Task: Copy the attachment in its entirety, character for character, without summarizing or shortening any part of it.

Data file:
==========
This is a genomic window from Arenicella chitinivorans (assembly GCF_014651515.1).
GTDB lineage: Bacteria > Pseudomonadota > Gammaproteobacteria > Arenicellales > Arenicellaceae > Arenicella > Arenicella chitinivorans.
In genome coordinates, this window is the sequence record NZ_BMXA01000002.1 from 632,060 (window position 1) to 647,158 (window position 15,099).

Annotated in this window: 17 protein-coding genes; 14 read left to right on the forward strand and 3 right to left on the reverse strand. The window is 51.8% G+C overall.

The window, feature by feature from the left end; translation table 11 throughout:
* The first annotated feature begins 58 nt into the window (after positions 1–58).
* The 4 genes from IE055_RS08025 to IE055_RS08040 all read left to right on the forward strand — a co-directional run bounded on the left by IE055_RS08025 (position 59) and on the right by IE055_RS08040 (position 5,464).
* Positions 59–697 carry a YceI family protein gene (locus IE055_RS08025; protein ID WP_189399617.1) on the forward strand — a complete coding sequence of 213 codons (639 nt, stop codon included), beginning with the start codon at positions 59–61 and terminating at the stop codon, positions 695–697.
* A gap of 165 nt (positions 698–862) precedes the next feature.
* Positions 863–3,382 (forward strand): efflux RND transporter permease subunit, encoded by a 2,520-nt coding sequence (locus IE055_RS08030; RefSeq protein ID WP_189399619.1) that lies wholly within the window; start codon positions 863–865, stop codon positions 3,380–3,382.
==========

This is a genomic window from Arenicella chitinivorans (assembly GCF_014651515.1).
GTDB lineage: Bacteria > Pseudomonadota > Gammaproteobacteria > Arenicellales > Arenicellaceae > Arenicella > Arenicella chitinivorans.
In genome coordinates, this window is the sequence record NZ_BMXA01000002.1 from 632,060 (window position 1) to 647,158 (window position 15,099).

Annotated in this window: 17 protein-coding genes; 14 read left to right on the forward strand and 3 right to left on the reverse strand. The window is 51.8% G+C overall.

The window, feature by feature from the left end; translation table 11 throughout:
* The first annotated feature begins 58 nt into the window (after positions 1–58).
* The 4 genes from IE055_RS08025 to IE055_RS08040 all read left to right on the forward strand — a co-directional run bounded on the left by IE055_RS08025 (position 59) and on the right by IE055_RS08040 (position 5,464).
* Positions 59–697 carry a YceI family protein gene (locus IE055_RS08025; protein ID WP_189399617.1) on the forward strand — a complete coding sequence of 213 codons (639 nt, stop codon included), beginning with the start codon at positions 59–61 and terminating at the stop codon, positions 695–697.
* A gap of 165 nt (positions 698–862) precedes the next feature.
* Positions 863–3,382 (forward strand): efflux RND transporter permease subunit, encoded by a 2,520-nt coding sequence (locus IE055_RS08030; RefSeq protein ID WP_189399619.1) that lies wholly within the window; start codon positions 863–865, stop codon positions 3,380–3,382.